Effectiveness of a Pragmatic School-based Universal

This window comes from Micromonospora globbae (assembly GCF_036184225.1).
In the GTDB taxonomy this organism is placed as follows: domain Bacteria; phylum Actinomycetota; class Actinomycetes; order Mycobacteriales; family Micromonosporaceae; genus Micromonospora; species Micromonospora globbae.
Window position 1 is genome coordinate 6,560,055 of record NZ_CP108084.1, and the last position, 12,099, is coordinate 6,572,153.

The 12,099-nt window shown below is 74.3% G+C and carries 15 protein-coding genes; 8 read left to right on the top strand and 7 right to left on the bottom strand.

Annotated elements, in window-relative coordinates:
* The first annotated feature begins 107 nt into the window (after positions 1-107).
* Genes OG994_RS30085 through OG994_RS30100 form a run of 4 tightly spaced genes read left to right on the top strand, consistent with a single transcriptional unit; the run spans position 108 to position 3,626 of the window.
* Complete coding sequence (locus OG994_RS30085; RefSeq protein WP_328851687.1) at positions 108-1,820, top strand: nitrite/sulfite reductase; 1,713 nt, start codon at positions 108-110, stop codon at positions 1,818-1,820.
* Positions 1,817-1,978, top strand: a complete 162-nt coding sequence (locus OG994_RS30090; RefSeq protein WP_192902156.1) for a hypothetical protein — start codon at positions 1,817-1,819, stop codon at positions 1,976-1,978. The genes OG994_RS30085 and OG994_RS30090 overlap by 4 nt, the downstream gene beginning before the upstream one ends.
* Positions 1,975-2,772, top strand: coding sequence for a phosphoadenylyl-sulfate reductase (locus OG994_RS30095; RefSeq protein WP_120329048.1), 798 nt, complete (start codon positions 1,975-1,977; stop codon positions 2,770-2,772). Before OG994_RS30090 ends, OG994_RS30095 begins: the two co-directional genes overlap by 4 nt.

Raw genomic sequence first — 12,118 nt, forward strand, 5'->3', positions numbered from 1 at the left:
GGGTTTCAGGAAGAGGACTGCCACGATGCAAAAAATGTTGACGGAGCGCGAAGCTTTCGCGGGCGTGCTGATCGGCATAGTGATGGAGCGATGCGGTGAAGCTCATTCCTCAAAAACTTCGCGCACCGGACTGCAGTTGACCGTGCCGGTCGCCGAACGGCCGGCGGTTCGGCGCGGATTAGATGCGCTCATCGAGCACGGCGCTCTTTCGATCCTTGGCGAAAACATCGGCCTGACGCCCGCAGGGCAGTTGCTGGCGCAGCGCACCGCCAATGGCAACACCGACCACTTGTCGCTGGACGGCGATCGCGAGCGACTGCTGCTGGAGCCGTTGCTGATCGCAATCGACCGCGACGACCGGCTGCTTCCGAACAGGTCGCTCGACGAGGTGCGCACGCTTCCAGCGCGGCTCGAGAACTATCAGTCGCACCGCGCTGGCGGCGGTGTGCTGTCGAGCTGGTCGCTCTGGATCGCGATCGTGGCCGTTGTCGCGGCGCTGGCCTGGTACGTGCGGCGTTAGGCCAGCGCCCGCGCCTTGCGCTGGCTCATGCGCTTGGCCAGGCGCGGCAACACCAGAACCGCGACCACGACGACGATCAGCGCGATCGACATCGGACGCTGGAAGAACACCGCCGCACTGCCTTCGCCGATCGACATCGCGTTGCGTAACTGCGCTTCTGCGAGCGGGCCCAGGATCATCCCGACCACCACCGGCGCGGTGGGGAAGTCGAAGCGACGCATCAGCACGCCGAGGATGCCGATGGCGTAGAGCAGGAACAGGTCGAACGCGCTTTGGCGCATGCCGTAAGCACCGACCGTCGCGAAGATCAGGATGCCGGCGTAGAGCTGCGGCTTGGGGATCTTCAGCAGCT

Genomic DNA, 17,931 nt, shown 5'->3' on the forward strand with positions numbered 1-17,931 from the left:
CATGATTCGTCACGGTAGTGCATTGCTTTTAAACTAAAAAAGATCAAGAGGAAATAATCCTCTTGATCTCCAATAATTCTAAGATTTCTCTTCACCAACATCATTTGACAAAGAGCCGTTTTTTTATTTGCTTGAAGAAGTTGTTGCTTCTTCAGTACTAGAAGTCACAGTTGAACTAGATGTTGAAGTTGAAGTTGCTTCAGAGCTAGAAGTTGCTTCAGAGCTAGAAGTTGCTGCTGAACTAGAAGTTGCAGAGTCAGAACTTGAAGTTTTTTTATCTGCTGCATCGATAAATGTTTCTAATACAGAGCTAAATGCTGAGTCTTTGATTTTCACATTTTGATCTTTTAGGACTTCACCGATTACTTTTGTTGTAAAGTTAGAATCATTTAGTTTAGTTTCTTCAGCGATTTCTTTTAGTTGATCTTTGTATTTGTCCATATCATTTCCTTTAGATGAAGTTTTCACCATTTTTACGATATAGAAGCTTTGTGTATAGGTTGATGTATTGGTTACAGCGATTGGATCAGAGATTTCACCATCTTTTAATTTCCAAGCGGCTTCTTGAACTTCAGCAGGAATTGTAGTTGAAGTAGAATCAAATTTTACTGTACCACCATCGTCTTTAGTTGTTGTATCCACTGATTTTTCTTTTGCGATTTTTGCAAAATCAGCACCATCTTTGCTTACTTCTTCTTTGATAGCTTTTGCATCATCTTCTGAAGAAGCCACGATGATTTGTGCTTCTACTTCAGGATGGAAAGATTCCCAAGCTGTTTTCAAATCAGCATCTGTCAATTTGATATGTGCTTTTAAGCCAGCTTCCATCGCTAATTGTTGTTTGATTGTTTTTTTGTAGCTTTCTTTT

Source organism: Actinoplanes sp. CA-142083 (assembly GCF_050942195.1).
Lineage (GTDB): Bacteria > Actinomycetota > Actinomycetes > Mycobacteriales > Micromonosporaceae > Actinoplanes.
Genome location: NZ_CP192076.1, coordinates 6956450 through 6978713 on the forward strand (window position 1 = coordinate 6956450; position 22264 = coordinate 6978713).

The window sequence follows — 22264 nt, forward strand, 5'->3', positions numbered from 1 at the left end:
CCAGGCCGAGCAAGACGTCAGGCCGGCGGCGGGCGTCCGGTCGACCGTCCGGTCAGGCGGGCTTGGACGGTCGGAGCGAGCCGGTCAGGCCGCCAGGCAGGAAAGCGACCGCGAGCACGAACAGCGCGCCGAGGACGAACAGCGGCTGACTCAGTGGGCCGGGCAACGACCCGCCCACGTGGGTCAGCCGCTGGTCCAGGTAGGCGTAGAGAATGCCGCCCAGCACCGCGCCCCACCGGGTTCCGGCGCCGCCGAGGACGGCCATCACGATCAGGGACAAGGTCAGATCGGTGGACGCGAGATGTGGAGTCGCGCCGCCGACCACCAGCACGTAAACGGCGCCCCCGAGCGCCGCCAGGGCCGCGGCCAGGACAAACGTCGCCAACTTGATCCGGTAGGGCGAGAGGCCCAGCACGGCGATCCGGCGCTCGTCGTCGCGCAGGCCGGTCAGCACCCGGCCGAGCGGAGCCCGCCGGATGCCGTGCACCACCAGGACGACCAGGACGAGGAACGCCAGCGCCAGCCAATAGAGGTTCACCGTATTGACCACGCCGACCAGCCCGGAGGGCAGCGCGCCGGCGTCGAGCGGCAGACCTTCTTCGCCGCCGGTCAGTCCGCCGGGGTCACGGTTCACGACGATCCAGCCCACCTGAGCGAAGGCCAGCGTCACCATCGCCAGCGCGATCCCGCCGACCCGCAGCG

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  Effectiveness of a pragmatic school-based universalintervention targeting student resilience protective factors inreducing mental health problems in adolescents  Julia Dray  a ,  c ,  d ,  * , Jenny Bowman  a ,  d , Elizabeth Campbell  b ,  c ,  d ,Megan Freund  b ,  d , Rebecca Hodder  b ,  c ,  d , Luke Wolfenden  b ,  c ,  d , Jody Richards  a ,Catherine Leane  c , Sue Green  c ,  d , Christophe Lecathelinais  b ,  c ,Christopher Oldmeadow  b ,  d , John Attia  b ,  d , Karen Gillham  c ,  d , John Wiggers  b ,  c ,  d a Faculty of Science and IT, School of Psychology, University of Newcastle, Callaghan, NSW 2308, Australia b Faculty of Health and Medicine, School of Medicine and Public Health, University of Newcastle, Callaghan, NSW 2308, Australia c Hunter New England Population Health Research Group, Hunter New England Local Health District, Wallsend, NSW 2287, Australia d Hunter Medical Research Institute, New Lambton Heights, NSW 2310, Australia a r t i c l e i n f o  Article history: Received 15 December 2016Received in revised form 28 March 2017Accepted 29 March 2017 Keywords: AdolescenceUniversal interventionResilienceMental healthSchoolsPrevention a b s t r a c t Worldwide, 10 e 20% of adolescents experience mental health problems. Strategies aimedat strengthening resilience protective factors provide a potential approach for reducingmental health problems in adolescents. This study evaluated the effectiveness of a uni-versal, school-based intervention targeting resilience protective factors in reducing mentalhealth problems in adolescents. A cluster randomised controlled trial was conducted in 20intervention and 12 control secondary schools located in socio-economically disadvan-taged areas of NSW, Australia. Data were collected from 3115 students at baseline (Grade 7,2011), of whom 2149 provided data at follow up (Grade 10, 2014; enrolments in Grades 7to 10 typically aged 12 e 16 years; 50% male; 69.0% retention). There were no signi 󿬁 cantdifferences between groups at follow-up for three mental health outcomes: total SDQ,internalising problems, and prosocial behaviour. A small statistically signi 󿬁 cant differencein favour of the control group was found for externalising problems. Findings highlight thecontinued dif  󿬁 culties in developing effective, school-based prevention programs formental health problems in adolescents. Trial registration:  ANZCTR (Ref no: ACTRN12611000606987). ©  2017 The Authors. Published by Elsevier Ltd on behalf of The Foundation for Pro-fessionals in Services for Adolescents. This is an open access article under the CC BY license(http://creativecommons.org/licenses/by/4.0/). Effectiveness of a school-based universal intervention targeting student resilience protective factors in reducing mentalhealth problems in adolescents.Worldwide, the reported prevalence of mental health problems in adolescents is typically between 10 and 20% (Kielinget al., 2011). Adolescence, commonly de 󿬁 ned as the second decade of life (10 e 19 years) (World Health Organisation, *  Corresponding author. School of Psychology, University of Newcastle, University Drive, Callaghan, NSW 2308, Australia. E-mail address:  Julia.Dray@hnehealth.nsw.gov.au (J. Dray). Contents lists available at ScienceDirect  Journal of Adolescence journal homepage: www.elsevier.com/locate/jado http://dx.doi.org/10.1016/j.adolescence.2017.03.0090140-1971/ ©  2017 The Authors. Published by Elsevier Ltd on behalf of The Foundation for Professionals in Services for Adolescents. This is an open accessarticle under the CC BY license (http://creativecommons.org/licenses/by/4.0/).  Journal of Adolescence 57 (2017) 74 e 89  2014), is a time of extensive physical and social development, during which capabilities vital for successful progression intoadulthood are established (Blakemore  &  Mills, 2014). Additionally, adolescence traverses the age range of onset for mostmentalhealthdisordersthatarelikelytopersistintoadulthood(Kessleretal.,2005;Patel,Flisher,Hetrick, & McGorry,2007).Mental healthproblems negativelyimpact youngpeoplebothduringadolescence andintoadulthood.Such negative impactsinclude emotional distress, lower educational achievements, higher likelihood of engagement in health risk behaviours andhigher rates of self-harm and suicide (Fergusson  &  Woodward, 2002). As such, improving mental health in adolescents is arecognised health imperative internationally (Buckley et al., 2011).Previous research has suggested that an approach that strengthens protective factors, often termed building  ‘ resil-ience ’ (Minnard, 2002), may reduce mental health problems in adolescents (Davydov, Stewart, Ritchie,  &  Chaudieu, 2010;Luthar, Cicchetti,  &  Becker, 2000). Protective factors for resilience include both internal factors (e.g. self-ef  󿬁 cacy, effectiveproblem solving); and external factors within the wider social environment (e.g. meaningful participation within home,school or community environments) (Cowen et al.,1996; Fergus  &  Zimmerman, 2005; Lee  &  Stewart, 2013; Sun  &  Stewart,2010). Theoretical models of resilience are centrally concerned with positive adaptation and are commonly based on thepremisethatprotectivefactorsactasmoderatorsthatreducetheimpactofdeleteriousfactorssuchasriskfactorsoradversity,reducing theimpactof negativeoutcomes(such as prevalenceof mentalhealth problems), and promoting positiveoutcomes(such as positive mental health)(Fergus  &  Zimmerman, 2005; Friedli, 2009). This suggestion is supported by results of previous research, which has found high levels of protective factors to be associated with lower levels of mental healthproblems such as anxiety, depression, stress and obsessive-compulsive disorder in adolescents (Bond, Toumbourou, Thomas,Catalano,  & Patton, 2005; Hjemdal, Friborg, Stiles, Rosenvinge,  &  Martinussen, 2006; Hjemdal, Vogel, Solem, Hagen,  & Stiles,2011).As schools provide access to adolescents for prolonged periods and promote student development and wellbeing(Seligman,Ernst,Gillham,Reivich, & Linkins,2009),theyrepresentanopportunesettingforinterventionstargetingresilienceprotective factors as a means of preventing adolescent mental health problems (Brooks, 2006; Greenberg, Domitrovich,  & Bumbarger, 2001). Universal school-based interventions - those that target whole populations or groups of students notidenti 󿬁 ed as having, or being at-risk of, mental health problems (Weisz, Sandler, Durlak,  &  Anton, 2005) - have been rec-ommended and are widely implemented for the promotion of mental health in young people (O'Mara  &  Lind, 2013).In recent decades, many school-based randomised controlled trials have investigated the effect of universal interventionstargeting multiple internal and or external resilience protective factors on mental health outcomes in adolescents. The largemajorityof such trials have measured the effectof interventions on internalising problems including anxiety, depression andcomposite scores of internalising symptoms, with many indicating signi 󿬁 cant positive results on at least one outcome (e.g.Calear, Christensen, Mackinnon, Grif  󿬁 ths,  &  O'Kearney, 2009; Cardemil, Reivich, Beevers, Seligman,  &  James, 2007; Chaplinet al., 2006; Gillham et al., 2007; Horowitz, Garber, Ciesla, Young,  &  Mufson, 2007; Leventhal et al., 2015; Lock  &  Barrett,2003; Merry, McDowell, Wild, Bir,  &  Cunliffe, 2004; Rivet-Duval, Heriot,  &  Hunt, 2011; Rodgers  &  Dunsmuir, 2015; Rose,Hawes,  &  Hunt, 2014; Ruini et al., 2009; Tomba et al., 2010), and others reporting no signi 󿬁 cant effect (e.g. Araya et al., 2013;Bond, Patton,  & Glover, 2004; Burckhardt et al., 2015; Buttigieg et al., 2015; Kindt, Kleinjan, Janssens,  & Scholte, 2014; Pattonet al., 2006; Perry et al., 2014; Possel, Horn, Groen,  &  Hautzinger, 2004; Sawyer et al., 2010). Fewer reported studies havemeasured the effect of such an intervention on externalising problems such as hyperactivity, conduct problems and totaldif  󿬁 culties (Fitzpatrick et al., 2009, 2013) or composite scores of externalising problems (Cutuli et al., 2013; Lowry-Webster, Barrett,  &  Lock, 2003; Petersen, Leffert, Graham, Alwin,  &  Ding, 1997; P € ossel, Seemann,  &  Hautzinger, 2008; Roberts et al.,2010), with the large majority reporting signi 󿬁 cant positive results on at least one outcome (Cutuli et al., 2013; Fitzpatricket al., 2013; Lowry-Webster et al., 2003; Petersen et al., 1997; P € ossel et al., 2008; Roberts et al., 2010).Further, despite evidence that internalising and externalising problems differ by gender in adolescents (Dray et al., 2016;Lawrenceetal.,2015;Mellor,2005;Muris,Meesters, & vandenBerg,2003;Rescorlaetal.,2007),trialsthathaveassessedtheeffect of protective factor interventions by gender have variably reported either differential effect by gender on at least oneoutcome (Calear et al., 2009; Lock  &  Barrett, 2003; Petersen et al.,1997; P € ossel et al., 2008) or no differential effects (Araya etal.,2013;Buttigiegetal.,2015;Chaplinetal.,2006;Horowitzetal.,2007;Kindtetal.,2014;Merryetal.,2004;Robertsetal.,2010; Sawyer et al., 2010; Tak, Lichtwarck-Aschoff, Gillham, Van Zundert,  & Engels, 2016; Tomba et al., 2010; Trudeau, Spoth,Randall,  &  Azevedo, 2007).Additionally, the large majority of trials that have assessed the effect of universal, school-based protective factor in-terventions on mental health outcomes in adolescents have included implementation of a manualised resilience-focussedprogram into the school curriculum. Whilst such an approach lends itself to evaluation of intervention ef  󿬁 cacy undertightly controlled research conditions, a key area of challenge to policymakers is the availability of evidence regarding theeffectiveness of programs when delivered by schools in a manner that is tailored to their local circumstances (Wolpert et al.,2015). Related reviews of challenges in implementation science note: the need for further research adopting approaches thatcombine the use of high quality study designs with intervention designs that are tailored to re 󿬂 ect local and real-worldoperational environments such as schools; aid community capacity to implement and sustain complex programs; andsupport local ownership of such approaches (Greenhalgh, Robert, Macfarlane, Bate,  &  Kyriakidou, 2004; McCall, 2009).Pragmatic intervention trials e de 󿬁 ned as research trials designed to test the effectiveness of an approach in  ‘ real world ’ conditions (Thorpe et al.,2009) - typicallyadoptanapproach thatgives 󿬂 exibility toparticipantstoselectelementsof careorprogramstoimplement whichbestmeet theirindividualorlocalneeds (Hawkins,Oesterle, Brown,Abbott, & Catalano,2014;Spoth  &  Greenberg, 2005; Thorpe et al., 2009; Wolpert et al., 2015). For example, Promoting School-Community-University  J. Dray et al. / Journal of Adolescence 57 (2017) 74 e 89  75  Partnerships to Enhance Resilience (PROSPER) is a delivery system utilising a community-university partnership model tofostertheuptakeandimplementationoflocallyselectedevidence-basedprogramsrelatingtointernalandexternalprotectivefactorsinadolescents(Spothetal.,2015).EvaluationsofthePROSPERtrialindicatesigni 󿬁 cantpositiveinterventioneffectsforsubstance use outcomes (such as tobacco, alcohol and illicit substance initiation and use)(Spoth et al., 2007, 2013), conductproblems (Spoth et al., 2015), and a range of outcomes related to internal and external protective factors (such as problemsolving, parent-child attachment and family environment)(Redmond et al., 2009; Spoth  &  Greenberg, 2005). No furthermental health problem outcomes (e.g. internalising problems or total dif  󿬁 culties) were assessed across the PROSPER trials.Toaddresslimitationsofpaststudies,thepresentstudywasconductedtoevaluatetheeffectivenessofauniversal,school-based, pragmatic intervention targeting resilience protective factors in reducing four mental health problem outcomes (totalSDQ; internalising problems; externalising problems; and prosocial behaviour) in adolescents. The secondary study aim wasto evaluate the effectiveness of the intervention in improving internal and external resilience protective factors, and toinvestigate differential intervention effects by gender and baseline mental health problem levels for primary outcomes. Inaddition to student outcome data, process data to describe the extent of intervention implementation were collected andresults of this are described. Methods Study design, setting and sample A cluster randomised controlled trial, was conducted in 32 secondary schools within the Hunter New England region of New South Wales (NSW), Australia. The study was approved by relevant ethics committees (HNEH: Ref no. 09/11/18/4.01;UoN: Ref no. H-2010-0029; and the AHMRC: Ref no. 776/11) and prospectively registered (ANZCTR: Ref no.ACTRN12611000606987). Full details of the trial methodology have been described elsewhere (Dray et al., 2014). Secondary schools School eligibility criteria were: at least 400 student enrolments (Grades 7 to 12); enrolments in Grades 7 to 10 (typicallyaged12 e 16years);andlocatedwithinasocio-economicallydisadvantagedLocalGovernmentArea(LGA;schoolpostcodeinaLGA with a score of   < 1000 using the Socio-Economic Indexes for Areas (SEIFA)) (Trewin, 2003). A national database of Australian schools (Australian Curriculum Assessment and Reporting Authority, 2010) was used to identify 172 Governmentand Catholic secondaryschools in the studyarea,of which 47 met the eligibilitycriteria. The 47eligible schools wereorderedby an independent statistician using a random number function, and approached in that order until 32 consented. Randomisation of schools Consenting schools were strati 󿬁 ed by school size (medium-size 400 to 800 students, or large schools  > 800) and byengagement in a national government funding initiative directed at schools in disadvantaged areas (yes/no) (NSWDepartment of Education and Communities, 2011). Schools were then randomised in Microsoft Excel using a randomnumberfunctionina20:12blockdesignratio(20 intervention;12control)priortobaselinedatacollection.Schools, enrolledstudents and parents of students were not blind to treatment allocation. Student sample Students were eligible to participate if they were in Grade 7 ( 󿬁 rst year of secondary school) in 2011. Signed parentalconsent for student participation was obtained through mailing of study information packs and consent forms. Studentoutcome assessments were undertaken via online surveys conducted during class time, with students in Grade 7 at baseline(August to November 2011) and in Grade 10 at follow-up (July to November 2014). School staff  Selected staff from each participating school (deputy principal, head teachers for student welfare and  󿬁 ve key subjectareas, and the Absrcinal Education Coordinator or other nominated Absrcinal staff member) were invited to complete asurvey at follow-up. Intervention An intervention was developed to increase the provision of universal strategies targeting multiple internal and externalresilience protective factors in intervention schools during Grades 8 to 10, from 2012 to 2014. The intervention involved aframeworkofsixteeninterventionstrategiesacrossthethreeHealthPromotingSchoolsdomains(WorldHealthOrganisation,1991) (see Table 1). Each strategy was designed to address one or more internal (cooperation/communication, empathy, goals/aspirations, problem solving, self-awareness, self-ef  󿬁 cacy) or external resilience protective factor (school support,schoolmeaningfulparticipation,peercaringrelationships).Apragmaticinterventionapproachwasused(Thorpeetal.,2009).Intervention schools were asked to meet the same prescribed set of strategies in Table 1, however schools were given the 󿬂 exibility to select which speci 󿬁 c programs or resources to implement to address each of the strategies. Additionally, theorderandmannerbywhichthesewereimplementedwithineachinterventionschoolvariedtoaligntothecontextandneeds  J. Dray et al. / Journal of Adolescence 57 (2017) 74 e 89 76  of each schoolcommunity. A stepped approachwas used wherebythenumberof strategiestoimplement ineach schoolyearincreased starting at two strategies in 2012; 14 in 2013; and 16 in 2014 (Table 1).Curriculum, teaching and learning strategies focussed on the provision of resilience-focussed content inside and outsidetheclassroom.Schoolswererequiredtoimplement 9h ofresilience-focussed contentinaminimumof threeof thefollowingkey learning area's (KLAs): English; Math; Science; History and Geography, or; Personal Development, Health and PhysicalEducation (PDHPE) (Board of Studies Teaching and Educational Standards NSW, 2016). Head teachers of each subject areareviewedtheexistingprogrammedcurriculumcontentandembeddedcontenttargetingresilienceprotectivefactorswhereitwas contextuallyrelevant.Inaddition, schoolswererequiredtoembed afurther9h of contenttargetingresilienceprotectivefactors into school activities (e.g. school assemblies, camps, welfaredays). Intervention school teachers were provided with aone-day MindMatters training workshop in promoting the development of social and emotional skills during lessons and  Table 1 Intervention strategies and implementation support strategies. Intervention strategies by Health Promoting Schools Domain Curriculum, teaching and learning  1. Age-appropriate lessons (9 h) on protective factors across a minimum of three of the following key learning area's (KLAs): English; Math; Science;HistoryandGeography,and/or;PersonalDevelopment,HealthandPhysicalEducation(PDHPE)(BoardofStudiesTeachingandEducationalStandardsNSW, 2016). For example, MindMatters (MindMatters, 2000; Wyn et al., 2000) or school-developed curriculum resources  a,c 2. Non-curriculum programs (9 h) targeting protective factors outside the classroom (e.g. the Resourceful Adolescent Program (Queensland Universityof Technology, 2013))  a,b 3. Additional program targeting protective factors for Absrcinal students  a,b,c Ethos and Environment  4. Rewards and recognition programs  a,b 5. Peer support or peer mentoring programs  a,b 6. Anti-bullying programs  a,b 7. Empowerment/leadership programs  a,b 8. Additional empowerment/leadership/mentoring programs for Absrcinal students  a,b,c 9. Absrcinal cultural awareness strategies  a,b,c Partnerships and Services 10. Promotion and engagement of local community organisations, groups and clubs in the school (e.g. charity organisations)  a,c 11. Additional or enhanced consultation activities with Absrcinal community groups  a,b,f  12. Promotion and engagement of health, community and youth services in the school  a,b,c 13. Additional or enhanced Absrcinal community organisations promoted or engaged  a,b,f  14. Referral pathways to health, community and youth services developed and promoted  a,b,c 15. Strategies to increase parental involvement in school (e.g. school events, and effective parent communication strategies)  b,c 16. Information regarding student protective factors provided to parents via school newsletter. a,b,c Implementation support strategies 1. Engagement with school community including presentations at school staff meetings regarding planned intervention  d 2. Embedded support staff: B  School intervention of  󿬁 cer one day a week to support program implementation B  Project coordinator to liaise with school sectors and support school intervention of  󿬁 cers  e 3. School intervention team formed (new team or re-alignment of existing team, inclusive of school intervention of  󿬁 cer and school executive member)to implement intervention4. Structured planning process to prioritize and select appropriate resources/programs: B  Needs assessment of student protective factors (when study sample in Grade 7) B  Two school community planning workshops and one strategy review workshop  e B  School plan to address intervention strategies endorsed by the school executive5. Intervention implementation guide that described the intervention, planning process, available resources and programs, tools and templates forintervention implementation.6. Staff mental health training (minimum of 1 h per school during staff meetings)7. AUD $2000 per year each for:o Teacher release time for intervention implementation or professional developmento Strategies speci 󿬁 cally for Absrcinal students  c 8. Feedback reports regarding student substance use, protective factors (following baseline and Grade 9) and intervention implementation (termly)  e 9. An Absrcinal Cultural Steering Group was formed comprising of Absrcinal staff from local Absrcinal community organisations and GovernmentDepartments to provide Absrcinal cultural advice and direction regarding the study design, implementation, evaluation and disseminationNB. Following publication of the trial protocols (Dray et al., 2014; Hodder et al., 2012) and based upon advice received from Absrcinal Cultural Steering Group intervention strategies 3,8,11,13 were added. a To target internal protective factors. b To target external protective factors. c Implemented in Years 2 and 3 only. d Year 1 only. e Years 1 and 2 only. f  Year 3 only.  J. Dray et al. / Journal of Adolescence 57 (2017) 74 e 89  77